Astronomers find an invisible dwarf galaxy

Using dark matter data that suggested the existence of a faint dwarf galaxy 300,000 light years away on the other side of the Milky Way, astronomers have pinpointed its location by finding a tiny cluster of bright Cepheid variable stars, also located at that distance.

“These young stars are likely the signature of this predicted galaxy,” said Chakrabarti, assistant professor in RIT’s School of Physics and Astronomy. “They can’t be part of our galaxy because the disk of the Milky Way terminates at 48,000 light years.” Invisible particles known as dark matter make up 23 percent of the mass of the universe. The mysterious matter represents a fundamental problem in astronomy because it is not understood, Chakrabarti said.

This result is intriguing because it not only found a previously unknown dwarf galaxy orbiting the Milky Way, it also provides further evidence that dark matter, whatever it is, does exist. The dark matter of this unseen dwarf galaxy showed its gravitational effects on Milky Way stars, and when the astronomers looked at the right spot suggested by those effects, they found distant stars that had to belong to the invisible dwarf galaxy, proving it was there. This is comparable to finding Neptune and Pluto by analyzing their gravitational effects and then predicting their location in the sky.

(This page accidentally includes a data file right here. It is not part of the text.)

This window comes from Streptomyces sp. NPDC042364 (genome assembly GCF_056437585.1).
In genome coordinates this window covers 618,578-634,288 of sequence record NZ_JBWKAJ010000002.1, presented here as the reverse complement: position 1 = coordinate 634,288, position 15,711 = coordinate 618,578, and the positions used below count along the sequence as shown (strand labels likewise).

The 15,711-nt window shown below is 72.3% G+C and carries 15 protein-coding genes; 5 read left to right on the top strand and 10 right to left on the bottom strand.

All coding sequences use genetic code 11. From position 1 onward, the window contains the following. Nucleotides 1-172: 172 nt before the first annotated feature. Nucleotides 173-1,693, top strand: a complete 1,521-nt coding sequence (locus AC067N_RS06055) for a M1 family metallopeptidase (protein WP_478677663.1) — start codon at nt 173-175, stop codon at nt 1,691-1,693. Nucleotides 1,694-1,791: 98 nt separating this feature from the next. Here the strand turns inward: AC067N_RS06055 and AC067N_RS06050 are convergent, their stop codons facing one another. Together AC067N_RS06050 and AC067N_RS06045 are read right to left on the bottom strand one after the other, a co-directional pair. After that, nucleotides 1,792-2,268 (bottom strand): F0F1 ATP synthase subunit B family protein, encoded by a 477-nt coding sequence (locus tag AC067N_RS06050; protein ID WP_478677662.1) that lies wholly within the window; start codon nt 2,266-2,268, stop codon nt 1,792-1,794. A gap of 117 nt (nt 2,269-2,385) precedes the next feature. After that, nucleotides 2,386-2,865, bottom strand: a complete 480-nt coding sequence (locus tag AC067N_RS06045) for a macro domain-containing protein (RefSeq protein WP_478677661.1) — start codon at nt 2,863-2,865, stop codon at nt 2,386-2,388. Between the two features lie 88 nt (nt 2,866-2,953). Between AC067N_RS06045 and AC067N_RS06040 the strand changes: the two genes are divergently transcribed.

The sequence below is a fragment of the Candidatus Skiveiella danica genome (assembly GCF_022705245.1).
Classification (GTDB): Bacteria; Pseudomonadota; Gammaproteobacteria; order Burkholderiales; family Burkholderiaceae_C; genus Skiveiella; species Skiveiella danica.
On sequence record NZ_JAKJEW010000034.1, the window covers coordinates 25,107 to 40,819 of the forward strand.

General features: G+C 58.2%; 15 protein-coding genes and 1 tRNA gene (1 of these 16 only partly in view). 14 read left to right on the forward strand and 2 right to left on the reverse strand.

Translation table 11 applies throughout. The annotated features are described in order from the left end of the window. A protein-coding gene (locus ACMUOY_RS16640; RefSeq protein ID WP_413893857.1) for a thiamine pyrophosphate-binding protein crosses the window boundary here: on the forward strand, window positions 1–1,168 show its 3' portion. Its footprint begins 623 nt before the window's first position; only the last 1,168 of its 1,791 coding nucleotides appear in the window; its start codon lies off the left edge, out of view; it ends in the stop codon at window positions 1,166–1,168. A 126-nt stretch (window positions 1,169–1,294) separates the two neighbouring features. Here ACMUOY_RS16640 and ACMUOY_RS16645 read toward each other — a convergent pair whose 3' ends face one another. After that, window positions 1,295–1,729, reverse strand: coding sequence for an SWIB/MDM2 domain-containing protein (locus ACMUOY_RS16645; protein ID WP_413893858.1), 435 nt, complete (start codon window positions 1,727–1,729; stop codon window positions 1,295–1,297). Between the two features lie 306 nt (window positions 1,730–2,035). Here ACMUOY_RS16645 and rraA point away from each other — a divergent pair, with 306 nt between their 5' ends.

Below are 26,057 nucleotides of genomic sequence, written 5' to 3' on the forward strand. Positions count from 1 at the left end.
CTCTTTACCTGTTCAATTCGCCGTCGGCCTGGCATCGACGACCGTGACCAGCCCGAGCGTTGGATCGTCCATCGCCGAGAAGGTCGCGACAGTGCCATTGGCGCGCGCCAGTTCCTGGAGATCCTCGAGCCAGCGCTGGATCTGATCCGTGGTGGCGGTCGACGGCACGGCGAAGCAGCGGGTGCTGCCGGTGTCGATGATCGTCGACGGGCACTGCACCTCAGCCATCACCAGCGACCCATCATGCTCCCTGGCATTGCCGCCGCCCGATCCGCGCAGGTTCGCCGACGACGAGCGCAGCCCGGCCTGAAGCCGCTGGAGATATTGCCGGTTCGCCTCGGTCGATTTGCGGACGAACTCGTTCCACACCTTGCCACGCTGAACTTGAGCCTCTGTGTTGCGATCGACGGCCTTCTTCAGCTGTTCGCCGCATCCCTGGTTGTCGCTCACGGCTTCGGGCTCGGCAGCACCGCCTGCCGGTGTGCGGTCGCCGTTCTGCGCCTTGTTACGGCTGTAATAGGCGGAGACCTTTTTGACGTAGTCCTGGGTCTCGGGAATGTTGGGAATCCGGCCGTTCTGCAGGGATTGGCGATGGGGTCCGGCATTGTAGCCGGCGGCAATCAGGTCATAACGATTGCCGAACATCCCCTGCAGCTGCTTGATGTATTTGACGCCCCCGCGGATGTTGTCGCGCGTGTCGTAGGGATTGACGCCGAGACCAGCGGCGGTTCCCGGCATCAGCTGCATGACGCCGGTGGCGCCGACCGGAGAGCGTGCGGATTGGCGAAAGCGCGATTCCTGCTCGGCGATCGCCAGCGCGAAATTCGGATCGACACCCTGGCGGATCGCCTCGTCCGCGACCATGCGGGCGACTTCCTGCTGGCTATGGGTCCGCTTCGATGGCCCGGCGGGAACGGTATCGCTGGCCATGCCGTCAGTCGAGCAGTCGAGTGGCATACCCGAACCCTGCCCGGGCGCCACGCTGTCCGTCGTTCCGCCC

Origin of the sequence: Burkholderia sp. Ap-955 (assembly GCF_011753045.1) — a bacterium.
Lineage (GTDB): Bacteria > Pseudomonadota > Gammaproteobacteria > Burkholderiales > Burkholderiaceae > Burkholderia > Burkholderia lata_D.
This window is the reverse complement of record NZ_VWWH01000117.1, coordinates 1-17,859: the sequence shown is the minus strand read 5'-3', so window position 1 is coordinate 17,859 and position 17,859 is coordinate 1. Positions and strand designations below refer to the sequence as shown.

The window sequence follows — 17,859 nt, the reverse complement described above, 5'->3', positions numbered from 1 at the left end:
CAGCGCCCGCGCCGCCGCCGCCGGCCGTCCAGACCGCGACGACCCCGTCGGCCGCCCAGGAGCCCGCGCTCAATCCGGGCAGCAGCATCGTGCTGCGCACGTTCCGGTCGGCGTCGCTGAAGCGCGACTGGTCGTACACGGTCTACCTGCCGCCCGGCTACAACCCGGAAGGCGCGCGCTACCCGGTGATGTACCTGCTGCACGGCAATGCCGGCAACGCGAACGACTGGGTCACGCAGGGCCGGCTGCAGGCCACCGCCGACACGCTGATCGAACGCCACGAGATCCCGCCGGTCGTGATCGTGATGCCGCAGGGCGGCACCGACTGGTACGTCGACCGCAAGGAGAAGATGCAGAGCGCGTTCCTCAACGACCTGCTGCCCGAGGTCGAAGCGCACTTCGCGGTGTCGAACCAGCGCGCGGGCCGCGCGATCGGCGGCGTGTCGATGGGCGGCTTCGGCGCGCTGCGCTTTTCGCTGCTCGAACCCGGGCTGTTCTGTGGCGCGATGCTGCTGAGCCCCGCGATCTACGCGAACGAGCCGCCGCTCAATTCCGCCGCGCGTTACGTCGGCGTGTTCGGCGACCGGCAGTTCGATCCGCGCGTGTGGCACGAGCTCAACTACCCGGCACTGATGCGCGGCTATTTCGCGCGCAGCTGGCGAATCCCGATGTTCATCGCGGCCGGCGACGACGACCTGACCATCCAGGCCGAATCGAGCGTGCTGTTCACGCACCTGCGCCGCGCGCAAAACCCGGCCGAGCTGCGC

The oldest galaxy known might be a tiny dwarf galaxy orbiting the Milky Way.

The oldest galaxy known might be a tiny dwarf galaxy orbiting the Milky Way.

Segue 1 is very, very tiny. It appears to contain only a few hundred stars, compared with the few hundred billion stars in the Milky Way Galaxy. Researchers led by Anna Frebel of the Massachusetts Institute of Technology in Cambridge collected detailed information on the elemental composition of six of the brightest of Segue 1’s stars using the Las Campanas Observatory’s Magellan Telescopes in Chile and the Keck Observatory in Hawaii. The measurements, reported in a paper accepted for Astrophysical Journal and posted on the arXiv repository, revealed that these stars are made almost entirely of hydrogen and helium, and contain just trace amounts of heavier elements such as iron. No other galaxy studied holds so few heavy elements, making Segue 1 the “least chemically evolved galaxy known.”

Complex elements are forged inside the cores of stars by the nuclear fusion of more basic elements such as hydrogen and helium atoms. When stars explode in supernovae, even heavier atoms are created. elements spew into space to infuse the gas that births the next generation of stars, so that each successive generation contains more and more heavy elements, known as metals. “Segue 1 is so ridiculously metal-poor that we suspect at least a couple of the stars are direct descendants of the first stars ever to blow up in the universe,” says study co-author Evan Kirby of the University of California, Irvine.